Space exploration

Sputnik
Buzz Aldrin
-Top: Sputnik 1, the first man-made satellite in space.
-Bottom: Astronaut Edwin Aldrin walks on the surface of the Moon. The Moon is currently the only natural extraterrestrial object that humans have set foot on.


Space exploration is the physical exploration of outer space, by both human spaceflights and robotic spacecraft. Although the observation of objects in space (that is, astronomy) predates reliable recorded history, space exploration became a practical possibility only after the development of large, liquid-fueled rocket engines during the early twentieth century. Common rationales for exploring space include advancing scientific research, uniting different nations, and ensuring the future survival of humanity.

Space exploration has often been used as a proxy competition for geopolitical rivalries, particularly the Cold War. The early era of space exploration was driven by a space race between the Soviet Union and the United States. The launch of the first human-made object to orbit the Earth, the USSR's Sputnik 1, on October 4, 1957, and the first Moon landing by the American Apollo 11 craft on July 20, 1969, are often taken as the boundaries for this initial period. After the first 20 years of exploration, focus shifted from one-off flights to renewable hardware, such as the Space Shuttle program, and from competition to cooperation, as with the International Space Station. From the 1990s onward, private interests began promoting space tourism. Larger government programs have advocated manned missions to the Moon and possibly Mars sometime after 2010.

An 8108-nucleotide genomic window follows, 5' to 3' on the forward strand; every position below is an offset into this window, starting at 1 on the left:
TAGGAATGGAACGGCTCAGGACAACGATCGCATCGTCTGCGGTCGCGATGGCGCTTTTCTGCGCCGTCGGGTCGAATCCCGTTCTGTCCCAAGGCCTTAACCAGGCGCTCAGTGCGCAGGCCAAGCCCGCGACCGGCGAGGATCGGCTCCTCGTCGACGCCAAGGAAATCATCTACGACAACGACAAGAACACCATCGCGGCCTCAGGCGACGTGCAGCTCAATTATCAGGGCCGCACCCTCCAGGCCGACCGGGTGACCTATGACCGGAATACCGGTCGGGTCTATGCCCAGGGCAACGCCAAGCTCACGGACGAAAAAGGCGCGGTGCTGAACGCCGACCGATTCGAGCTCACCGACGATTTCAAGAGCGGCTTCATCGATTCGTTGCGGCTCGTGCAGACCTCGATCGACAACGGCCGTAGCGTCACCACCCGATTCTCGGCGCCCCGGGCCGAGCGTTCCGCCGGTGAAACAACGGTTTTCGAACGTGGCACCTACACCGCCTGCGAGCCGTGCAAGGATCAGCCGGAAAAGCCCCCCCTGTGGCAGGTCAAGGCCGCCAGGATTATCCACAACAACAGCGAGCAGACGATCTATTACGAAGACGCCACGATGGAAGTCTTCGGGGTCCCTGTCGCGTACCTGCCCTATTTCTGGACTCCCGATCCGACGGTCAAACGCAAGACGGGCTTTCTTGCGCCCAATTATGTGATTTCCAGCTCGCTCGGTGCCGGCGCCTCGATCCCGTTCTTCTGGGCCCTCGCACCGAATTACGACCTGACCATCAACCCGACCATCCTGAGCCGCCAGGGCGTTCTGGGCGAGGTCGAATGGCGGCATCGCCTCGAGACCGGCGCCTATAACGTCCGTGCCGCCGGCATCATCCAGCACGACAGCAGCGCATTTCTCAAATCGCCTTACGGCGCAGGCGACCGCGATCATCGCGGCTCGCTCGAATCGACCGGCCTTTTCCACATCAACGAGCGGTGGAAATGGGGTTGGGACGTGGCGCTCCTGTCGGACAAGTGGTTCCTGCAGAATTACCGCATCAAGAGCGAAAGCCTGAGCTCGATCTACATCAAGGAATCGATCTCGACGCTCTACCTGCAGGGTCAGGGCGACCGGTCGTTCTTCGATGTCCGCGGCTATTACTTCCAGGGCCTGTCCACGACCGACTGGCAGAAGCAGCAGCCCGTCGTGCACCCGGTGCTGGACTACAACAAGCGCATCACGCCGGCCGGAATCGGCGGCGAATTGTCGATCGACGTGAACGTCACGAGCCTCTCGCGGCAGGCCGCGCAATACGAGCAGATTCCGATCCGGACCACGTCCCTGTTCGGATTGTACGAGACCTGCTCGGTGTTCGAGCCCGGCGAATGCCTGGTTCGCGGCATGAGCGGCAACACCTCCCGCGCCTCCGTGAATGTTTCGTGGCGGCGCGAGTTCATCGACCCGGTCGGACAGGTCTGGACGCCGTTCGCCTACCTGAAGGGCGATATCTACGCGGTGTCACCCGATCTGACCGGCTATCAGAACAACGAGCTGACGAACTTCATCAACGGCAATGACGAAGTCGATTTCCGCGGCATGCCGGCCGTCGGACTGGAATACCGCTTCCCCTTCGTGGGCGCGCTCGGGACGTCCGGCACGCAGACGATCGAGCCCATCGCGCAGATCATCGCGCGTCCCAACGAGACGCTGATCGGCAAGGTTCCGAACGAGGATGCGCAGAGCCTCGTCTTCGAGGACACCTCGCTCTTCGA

Contents

Space exploration programs have received various criticisms, on cost or safety grounds, but there are many advocates as well, and public opinion in many countries is usually supportive of these programs. In any case, space missions have resulted in a variety of important discoveries, including the effects of low gravity on humans, the presence of Van Allen belts around the Earth, images of the far side of the Moon, and the absence of intelligent life on Mars. Current discussions revolve around the possibility of space colonization—that is, the establishment of human settlements on extraterrestrial objects.

Still frame from July 20, 1969 video transmission of Neil Armstrong stepping onto the surface of the Moon. This was the first human step onto an extraterrestrial object.
First reusable spacecraft: The Space Shuttle Columbia seconds after engine ignition, 12 April 1981 (NASA).
First permanently manned space station, Mir, which orbited the Earth from 1986 until 2001.
International Space Station (ISS) is the first internationally built and owned permanently manned space station.

History

First orbital flights